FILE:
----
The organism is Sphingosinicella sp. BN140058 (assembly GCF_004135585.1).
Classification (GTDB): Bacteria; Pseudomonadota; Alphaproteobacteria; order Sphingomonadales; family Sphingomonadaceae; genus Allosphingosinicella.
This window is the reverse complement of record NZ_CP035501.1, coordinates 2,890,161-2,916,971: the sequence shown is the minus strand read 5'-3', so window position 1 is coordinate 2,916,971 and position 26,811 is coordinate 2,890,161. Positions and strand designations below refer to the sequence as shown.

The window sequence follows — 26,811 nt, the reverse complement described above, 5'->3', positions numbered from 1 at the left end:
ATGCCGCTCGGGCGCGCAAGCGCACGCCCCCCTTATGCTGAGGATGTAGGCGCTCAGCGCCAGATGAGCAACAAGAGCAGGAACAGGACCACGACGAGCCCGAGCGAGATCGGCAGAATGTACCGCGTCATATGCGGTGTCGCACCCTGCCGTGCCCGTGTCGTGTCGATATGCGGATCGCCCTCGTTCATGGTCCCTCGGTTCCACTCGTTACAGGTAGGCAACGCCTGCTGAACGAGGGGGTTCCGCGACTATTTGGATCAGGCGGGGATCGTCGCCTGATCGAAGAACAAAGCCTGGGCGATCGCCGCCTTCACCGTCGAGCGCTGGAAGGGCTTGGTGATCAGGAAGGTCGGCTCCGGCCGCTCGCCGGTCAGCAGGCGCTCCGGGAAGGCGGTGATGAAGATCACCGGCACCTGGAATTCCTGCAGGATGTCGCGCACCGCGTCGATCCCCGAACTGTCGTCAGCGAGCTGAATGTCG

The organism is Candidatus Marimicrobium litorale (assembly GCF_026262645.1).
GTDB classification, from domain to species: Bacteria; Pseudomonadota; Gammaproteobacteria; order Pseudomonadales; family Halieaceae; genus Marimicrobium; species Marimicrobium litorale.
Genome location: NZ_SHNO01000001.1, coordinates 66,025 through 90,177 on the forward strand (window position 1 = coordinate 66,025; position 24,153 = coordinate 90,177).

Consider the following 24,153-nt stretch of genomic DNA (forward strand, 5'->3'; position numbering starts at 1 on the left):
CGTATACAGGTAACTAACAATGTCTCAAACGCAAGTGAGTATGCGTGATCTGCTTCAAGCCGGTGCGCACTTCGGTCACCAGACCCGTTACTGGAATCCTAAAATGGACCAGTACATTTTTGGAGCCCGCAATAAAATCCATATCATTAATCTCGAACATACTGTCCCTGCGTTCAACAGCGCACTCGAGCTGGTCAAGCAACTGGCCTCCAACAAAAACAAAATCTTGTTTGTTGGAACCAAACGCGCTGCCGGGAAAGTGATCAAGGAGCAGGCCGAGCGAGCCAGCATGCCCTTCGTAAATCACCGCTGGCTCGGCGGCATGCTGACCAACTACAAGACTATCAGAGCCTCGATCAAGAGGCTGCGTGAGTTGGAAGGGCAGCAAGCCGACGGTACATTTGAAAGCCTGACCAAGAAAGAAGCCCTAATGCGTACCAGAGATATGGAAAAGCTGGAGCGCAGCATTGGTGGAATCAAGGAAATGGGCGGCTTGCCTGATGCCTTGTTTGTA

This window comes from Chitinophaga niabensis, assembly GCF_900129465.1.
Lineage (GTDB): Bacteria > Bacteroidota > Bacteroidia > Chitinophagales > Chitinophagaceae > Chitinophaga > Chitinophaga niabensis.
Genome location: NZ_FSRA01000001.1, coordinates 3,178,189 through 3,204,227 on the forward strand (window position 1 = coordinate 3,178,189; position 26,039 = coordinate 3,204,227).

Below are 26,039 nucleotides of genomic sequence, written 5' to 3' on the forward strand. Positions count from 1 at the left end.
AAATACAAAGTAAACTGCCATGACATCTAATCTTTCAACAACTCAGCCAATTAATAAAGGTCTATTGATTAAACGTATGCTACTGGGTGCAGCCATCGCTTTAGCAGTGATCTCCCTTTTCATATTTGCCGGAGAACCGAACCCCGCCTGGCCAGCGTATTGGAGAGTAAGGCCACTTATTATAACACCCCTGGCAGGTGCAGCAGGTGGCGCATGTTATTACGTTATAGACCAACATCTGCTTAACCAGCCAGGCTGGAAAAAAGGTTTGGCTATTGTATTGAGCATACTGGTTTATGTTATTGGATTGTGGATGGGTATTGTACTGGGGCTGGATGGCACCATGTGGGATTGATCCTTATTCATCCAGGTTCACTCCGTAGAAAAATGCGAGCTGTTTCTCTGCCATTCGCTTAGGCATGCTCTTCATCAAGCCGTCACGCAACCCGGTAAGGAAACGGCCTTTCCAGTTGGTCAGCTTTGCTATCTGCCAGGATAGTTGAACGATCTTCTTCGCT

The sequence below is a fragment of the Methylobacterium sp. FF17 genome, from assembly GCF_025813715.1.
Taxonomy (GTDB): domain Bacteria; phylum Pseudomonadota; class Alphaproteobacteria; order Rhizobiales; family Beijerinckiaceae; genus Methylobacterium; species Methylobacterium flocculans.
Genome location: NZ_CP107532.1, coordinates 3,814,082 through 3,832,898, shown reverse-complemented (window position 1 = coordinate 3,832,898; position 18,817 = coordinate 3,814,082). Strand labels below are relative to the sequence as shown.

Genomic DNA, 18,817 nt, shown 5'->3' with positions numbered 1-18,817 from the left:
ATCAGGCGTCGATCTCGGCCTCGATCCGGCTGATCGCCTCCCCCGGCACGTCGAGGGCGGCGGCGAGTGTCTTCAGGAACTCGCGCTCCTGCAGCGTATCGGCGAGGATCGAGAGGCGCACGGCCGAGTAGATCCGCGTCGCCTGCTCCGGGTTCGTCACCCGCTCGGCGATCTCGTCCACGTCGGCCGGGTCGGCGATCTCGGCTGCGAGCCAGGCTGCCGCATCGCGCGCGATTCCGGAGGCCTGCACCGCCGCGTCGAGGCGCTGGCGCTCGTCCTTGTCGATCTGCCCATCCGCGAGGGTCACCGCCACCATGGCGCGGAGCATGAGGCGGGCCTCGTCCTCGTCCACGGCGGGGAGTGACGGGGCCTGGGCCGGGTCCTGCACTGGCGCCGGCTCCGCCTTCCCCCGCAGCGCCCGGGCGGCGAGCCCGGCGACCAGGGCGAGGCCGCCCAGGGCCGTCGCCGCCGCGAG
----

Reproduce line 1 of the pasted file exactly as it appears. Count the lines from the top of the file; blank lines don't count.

The organism is Sphingosinicella sp. BN140058 (assembly GCF_004135585.1).